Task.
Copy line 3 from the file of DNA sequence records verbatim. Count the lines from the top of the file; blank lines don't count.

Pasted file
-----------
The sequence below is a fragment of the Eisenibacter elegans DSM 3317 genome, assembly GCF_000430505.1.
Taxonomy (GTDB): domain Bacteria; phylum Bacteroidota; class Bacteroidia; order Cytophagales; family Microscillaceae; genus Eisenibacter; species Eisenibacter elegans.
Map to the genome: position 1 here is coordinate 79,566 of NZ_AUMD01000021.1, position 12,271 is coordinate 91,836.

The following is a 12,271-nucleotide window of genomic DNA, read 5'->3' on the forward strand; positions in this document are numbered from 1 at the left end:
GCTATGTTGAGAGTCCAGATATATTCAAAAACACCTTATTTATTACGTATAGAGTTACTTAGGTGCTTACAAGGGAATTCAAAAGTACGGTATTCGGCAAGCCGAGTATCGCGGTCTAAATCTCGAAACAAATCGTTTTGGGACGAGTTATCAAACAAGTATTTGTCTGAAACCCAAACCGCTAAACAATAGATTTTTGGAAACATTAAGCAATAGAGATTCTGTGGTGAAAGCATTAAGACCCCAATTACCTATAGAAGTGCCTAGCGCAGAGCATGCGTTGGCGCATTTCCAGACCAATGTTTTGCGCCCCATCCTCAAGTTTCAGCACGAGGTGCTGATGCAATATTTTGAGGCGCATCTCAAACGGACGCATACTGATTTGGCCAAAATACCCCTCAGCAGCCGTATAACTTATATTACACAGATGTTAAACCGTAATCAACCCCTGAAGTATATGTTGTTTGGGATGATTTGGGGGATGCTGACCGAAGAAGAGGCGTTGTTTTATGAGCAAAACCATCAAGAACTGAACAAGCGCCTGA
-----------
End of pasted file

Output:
Map to the genome: position 1 here is coordinate 79,566 of NZ_AUMD01000021.1, position 12,271 is coordinate 91,836.